NEW YORK The recent surge in steel
imports that has been weighing down the domestic long products
segment is starting to trickle over to flat-rolled products as
well, further highlighting the need for a "proactive"
government response, said Nucor Corp. chairman and chief
executive officer Daniel DiMicco.
"We have a global economy that
is sputtering. We have a domestic economy that is growing at a
snails pace. And theres massive oversupply in some
products here in the United States and around the world,
created in this country by both domestic overcapacity based on
the demand levels were seeingnot based on peak
demandand the influx of imports," DiMicco told investors
during an earnings call Thursday. "In particular, weve
seen a significant, serious flood of imports from Turkey,
(including) reinforcing bar and a little bit on merchant. And
were starting to see it on sheet and were concerned
The pickup in long product
imports has been evident for months, with 161,666 tonnes of
rebar licensed to arrive in March, nearly triple the 56,490
tonnes imported in the same month last year, U.S. Commerce
Department import data show.
"Clearly, this flood of imports
is not being driven by demand. Its an excess supply push
on the part of the global steel industry and the trading
environment, and as such it usually leads to distortions in
pricing and cost," DiMicco said.
But the influx of imports is no
longer limited to long products, he said. According to Commerce
data, license applications for hot-rolled sheet totaled 191,525
tonnes in the first 17 days of April, up from 177,087 tonnes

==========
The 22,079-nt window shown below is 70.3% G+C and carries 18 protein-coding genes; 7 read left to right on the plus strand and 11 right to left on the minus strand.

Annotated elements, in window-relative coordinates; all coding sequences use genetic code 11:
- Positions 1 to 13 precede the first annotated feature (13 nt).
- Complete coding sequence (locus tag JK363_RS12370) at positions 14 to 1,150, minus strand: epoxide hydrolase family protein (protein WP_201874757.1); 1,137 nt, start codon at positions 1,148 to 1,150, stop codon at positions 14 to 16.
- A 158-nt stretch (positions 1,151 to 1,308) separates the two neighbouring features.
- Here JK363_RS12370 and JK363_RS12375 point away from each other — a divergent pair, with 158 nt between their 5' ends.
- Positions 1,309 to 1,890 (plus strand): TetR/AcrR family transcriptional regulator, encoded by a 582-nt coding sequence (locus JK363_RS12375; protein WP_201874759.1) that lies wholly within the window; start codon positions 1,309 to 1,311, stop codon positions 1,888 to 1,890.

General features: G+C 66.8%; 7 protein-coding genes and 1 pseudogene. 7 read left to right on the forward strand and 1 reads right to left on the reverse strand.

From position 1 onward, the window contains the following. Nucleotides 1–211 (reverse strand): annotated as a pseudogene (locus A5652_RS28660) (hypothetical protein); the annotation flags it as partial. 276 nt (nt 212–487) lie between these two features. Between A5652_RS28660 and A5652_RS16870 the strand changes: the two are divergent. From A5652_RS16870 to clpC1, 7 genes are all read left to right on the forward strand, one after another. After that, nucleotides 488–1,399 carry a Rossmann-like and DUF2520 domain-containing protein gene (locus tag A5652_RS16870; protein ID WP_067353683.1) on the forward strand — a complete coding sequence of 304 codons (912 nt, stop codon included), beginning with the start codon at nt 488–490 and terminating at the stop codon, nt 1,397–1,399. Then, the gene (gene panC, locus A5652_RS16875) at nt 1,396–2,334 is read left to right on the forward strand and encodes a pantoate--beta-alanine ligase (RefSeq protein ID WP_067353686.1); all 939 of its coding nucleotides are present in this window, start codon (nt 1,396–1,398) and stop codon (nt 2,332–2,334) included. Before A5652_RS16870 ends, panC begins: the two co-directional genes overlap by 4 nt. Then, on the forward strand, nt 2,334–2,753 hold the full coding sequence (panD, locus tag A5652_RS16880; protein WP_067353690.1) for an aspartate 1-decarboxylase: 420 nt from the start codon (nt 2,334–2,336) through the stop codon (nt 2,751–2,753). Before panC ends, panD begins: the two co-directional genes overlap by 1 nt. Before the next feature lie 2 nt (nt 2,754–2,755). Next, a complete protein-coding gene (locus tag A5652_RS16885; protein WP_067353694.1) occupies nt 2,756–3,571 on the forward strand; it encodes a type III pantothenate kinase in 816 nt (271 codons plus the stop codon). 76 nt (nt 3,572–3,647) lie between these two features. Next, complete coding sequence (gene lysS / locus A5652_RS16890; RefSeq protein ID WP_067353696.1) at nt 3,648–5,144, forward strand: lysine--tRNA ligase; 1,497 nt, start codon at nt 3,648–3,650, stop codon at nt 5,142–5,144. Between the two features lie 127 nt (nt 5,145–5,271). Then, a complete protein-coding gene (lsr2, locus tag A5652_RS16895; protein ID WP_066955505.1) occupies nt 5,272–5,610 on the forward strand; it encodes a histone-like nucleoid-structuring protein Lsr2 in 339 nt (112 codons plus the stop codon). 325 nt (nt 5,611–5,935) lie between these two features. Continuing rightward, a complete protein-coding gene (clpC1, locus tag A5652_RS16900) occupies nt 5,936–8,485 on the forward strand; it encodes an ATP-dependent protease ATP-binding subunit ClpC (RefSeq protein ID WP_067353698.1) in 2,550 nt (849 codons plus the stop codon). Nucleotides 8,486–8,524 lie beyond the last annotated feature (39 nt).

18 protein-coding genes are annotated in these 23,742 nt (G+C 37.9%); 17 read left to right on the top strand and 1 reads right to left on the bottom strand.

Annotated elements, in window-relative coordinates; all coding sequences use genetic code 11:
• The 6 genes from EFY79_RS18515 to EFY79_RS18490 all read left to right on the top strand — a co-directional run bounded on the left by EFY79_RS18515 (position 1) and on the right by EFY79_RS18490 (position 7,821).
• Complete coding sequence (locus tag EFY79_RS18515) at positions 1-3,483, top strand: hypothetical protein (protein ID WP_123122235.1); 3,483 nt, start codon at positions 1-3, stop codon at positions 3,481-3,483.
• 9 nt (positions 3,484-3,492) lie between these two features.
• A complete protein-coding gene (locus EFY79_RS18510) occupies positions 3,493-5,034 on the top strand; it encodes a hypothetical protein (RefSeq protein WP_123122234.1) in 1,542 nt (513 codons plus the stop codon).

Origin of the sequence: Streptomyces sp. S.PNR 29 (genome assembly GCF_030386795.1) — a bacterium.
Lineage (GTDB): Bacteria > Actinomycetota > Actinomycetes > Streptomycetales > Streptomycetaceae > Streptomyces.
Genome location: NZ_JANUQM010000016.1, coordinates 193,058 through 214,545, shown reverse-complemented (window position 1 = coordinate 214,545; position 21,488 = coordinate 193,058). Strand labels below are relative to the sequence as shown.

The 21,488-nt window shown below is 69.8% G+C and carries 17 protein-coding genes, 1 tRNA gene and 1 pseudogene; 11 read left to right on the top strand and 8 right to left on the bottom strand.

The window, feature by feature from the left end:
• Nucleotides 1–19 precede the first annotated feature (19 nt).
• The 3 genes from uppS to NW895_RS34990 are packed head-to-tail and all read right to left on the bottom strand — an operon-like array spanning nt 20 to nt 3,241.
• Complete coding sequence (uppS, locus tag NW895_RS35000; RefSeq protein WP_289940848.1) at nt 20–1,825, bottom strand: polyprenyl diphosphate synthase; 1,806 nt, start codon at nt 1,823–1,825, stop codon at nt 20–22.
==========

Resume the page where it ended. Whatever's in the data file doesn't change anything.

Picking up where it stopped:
for all of March. Cut-to-length plate import licenses do not
appear to have spiked in Aprilwith only 47,105 tonnes
licensed to date vs. 97,593 tonnes licensed for all of
Marchbut domestic plate sources have suggested they may
look more closely at foreign material if domestic plate price
increases prove successful (AMM, April 13).
"Its a serious issue. It
affects all the products eventually," DiMicco said of the
import surge. "Its been more so in the long products,
rebar business and in the sheet business, (but) were
starting to see some of that in plate.
"Theres no wayif
competing on a level playing field, all things being
equalthat an industry running at 78 percent or less needs
a 36-percent increase in (finished steel) imports to satisfy
demand. And it doesnt come in here unless it is
underpriced, and many times priced below the cost to produce.
So those issues are with us," he added.
Nucor and other domestic
steelmakers have been successful in past cycles in their
attempts to thwart many low-priced imports with the imposition
of countervailing and anti-dumping duties, but that reactive
approach may not be the best option, DiMicco said.
"We continue to win, (but)
its unfortunate that we cannot have something thats
more proactive in dealing with these surges on the part of our
government," he said, adding that the government is "working on
that as we speak."
Asked to elaborate on what that
might entail, DiMicco declined to provide specifics. "We are
working on coming up with tools that allow our government to be
more proactivei.e., to respond much quicker to floods of
imports. Other than that, I wont go any further."
Meanwhile, as imports rise,
Nucors exports have inched down slightly in recent
months. According to president and chief operating officer John
Ferriola, Nucor exported about 7 to 8 percent of its output in
the first quarter, down from an average quarterly shipment rate
of around 10 percent and almost half the 13-percent export rate
logged in the third quarter of last year.